The next morning was an alpine start. 3:30am out of camp. Cold and tired but in awe as we walked up to the glacier with thousands of stars above us. Walking across the ice field during twilight and starting our climb during sunrise was equally as rewarding.
The climb started with a steep gully. The snow was nice and firm and made for good steps but it wasn’t easy. It was probably 1200 feet or so of a 50 degree gully. Well the snow was firm for a while. It then began soft. And of course I was the biggest on our rope team. So I kept falling into the snow-waist deep- it was NOT pleasant. Emil was leading us up the climb, with our guide Tyler in the back. Emil was doing such a great job and I’m really proud of him for that day. He was setting pro and breaking trail. Meaning he was putting in snow anchors to make sure we wouldn’t fall too bad incase someone on the rope team fell.
And of course, we were blocked by the cliff face we though we were going to be blocked by. It was too bad. But we got up to 16,200 feet and the view was INCREDIBLE. Not to mention I was pretty tired so I’m honestly not sure I would have been able to make the 1,000 foot summit push anyways. But hey, it was a beautiful day, how could I complain with this view? The way down was interesting. The snow was melting so much I was literally falling down the mountain. It was obvious it’s almost summer in Argentina.
Yeah, you could say I really couldn’t complain. Just so joyful to be up there on the ice field.
Day 16. After the unsuccessful summit, my toes were feeling pretty crappy again. If you don’t remember, while climbing in Peru I suffered a combination of toe bang and frostbite. And on day 14 I lost my third toe nail of the trip-ugh. I decided I needed to take it easy for the rest of the trip, after all I just had Aconcagua in a week and a half! That day we practiced our 3:1 rescue system again. Emil and Patton also went with our instructors up to the glacier to practice a full 6:1 rescue system. The ideal haul system if the crevasse victim is injured and needs assistance. I was mad to miss this but I made the right choice to stay out of my boots for a day.
Day 17. We started our hike out. Hard to believe! We had been blessed with good weather at our high camp. Apart from our whiteout glacier walk, we had had completely blue skies! It was pretty cold at times, but not frigid. Probably in the tens or teens with wind chill at times. The 5 of us (Ken had joined us again) made two runs of gear down to mule drop. One run of stuff we wanted the Mules to carry out, and the other, the gear we wanted for the multi-day hike out. That night we made it down into the valley, near our second camp. And wow it was warm and wow it was beautiful. Pretty much the first time I had seen the color green in 10 days…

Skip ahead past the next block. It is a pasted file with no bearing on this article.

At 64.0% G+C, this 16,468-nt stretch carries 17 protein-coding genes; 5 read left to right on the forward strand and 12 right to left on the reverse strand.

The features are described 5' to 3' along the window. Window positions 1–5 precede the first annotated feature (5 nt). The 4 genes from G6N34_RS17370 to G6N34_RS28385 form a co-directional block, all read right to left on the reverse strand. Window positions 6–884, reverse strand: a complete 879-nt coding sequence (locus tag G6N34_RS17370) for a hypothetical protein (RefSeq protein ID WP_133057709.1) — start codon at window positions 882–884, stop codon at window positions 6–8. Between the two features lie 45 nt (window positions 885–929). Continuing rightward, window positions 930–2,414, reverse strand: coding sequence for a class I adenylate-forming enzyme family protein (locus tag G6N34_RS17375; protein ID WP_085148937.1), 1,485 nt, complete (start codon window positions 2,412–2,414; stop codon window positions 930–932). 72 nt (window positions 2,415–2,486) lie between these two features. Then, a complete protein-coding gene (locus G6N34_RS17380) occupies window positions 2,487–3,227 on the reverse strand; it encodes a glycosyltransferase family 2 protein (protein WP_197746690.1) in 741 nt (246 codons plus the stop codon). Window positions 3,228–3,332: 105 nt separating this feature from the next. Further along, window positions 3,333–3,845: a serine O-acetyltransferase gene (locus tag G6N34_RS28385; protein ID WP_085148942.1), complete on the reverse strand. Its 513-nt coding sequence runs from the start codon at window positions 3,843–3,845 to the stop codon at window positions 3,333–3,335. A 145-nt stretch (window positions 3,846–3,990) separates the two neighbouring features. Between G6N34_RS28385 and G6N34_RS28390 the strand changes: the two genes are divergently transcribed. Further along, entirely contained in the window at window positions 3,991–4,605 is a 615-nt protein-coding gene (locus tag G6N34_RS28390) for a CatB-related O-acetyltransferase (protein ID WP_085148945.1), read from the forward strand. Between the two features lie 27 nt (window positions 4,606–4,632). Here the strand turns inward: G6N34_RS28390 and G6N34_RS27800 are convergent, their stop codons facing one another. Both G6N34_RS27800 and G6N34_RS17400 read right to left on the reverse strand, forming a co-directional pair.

Great views on the hike down to cowboy camp, and at our cowboy camp.
The weather was so nice we all decided to sleep outside under the nearly full moon. We all acknowledged how blessed we were to be out there. The sunset and the moon and stars just left me speechless. I stayed up for hours just staring into the heavens.
On Day 18 we hiked down several thousand feet to a Refugio, basically a little stone hut a few miles from the highway. We were near the hike of Cerro Penitentes, pretty much the only popular hike near where we were. Occasionally locals hike to the Refugio, spend the night, and the next morning hike Penitentes.
Everyone else hiked Penitentes on day 19, but I decided to chill, to rest my toes and knees. They said it was incredible. And by this point we were all super humans. Emil, Patton, Tyler, and Ken ascended 3,000 feet in just 2 hours! I was very surprised to see them back so early at camp.
River head dunk on day 19.
Day 20. Hard to believe. We had made it. 20 days is a long time to be out. But wow did I love it. Of course it’s always better to share these incredible moments with my best friend. We descended into the desert again. The views were incredible. It was pretty cool to witness so many biomes on this trip.
Wow. What a trip. I learned to much. I’m so happy I went on this trip. It stunk it was a low snow year, but I still got to learn. I feel more confident about myself as a leader and a climber. Our instructors were great and I really felt this course was worth while. It’ll help me in the future as Emil and I start to reach new heights. I keep forgetting I’m only 18. I get another 20 years to climb! Every time I go out, I just want to continue to challenge myself and push new limits, that’s what this course is about.
I’m a happy guy living an amazing life.
On Saturday Emil and I leave for Aconcagua. Yeahhhhhh…starting to realize this climb is KINDA a big deal. I’m stoked. I’ll post a little preview about this trip on Friday night.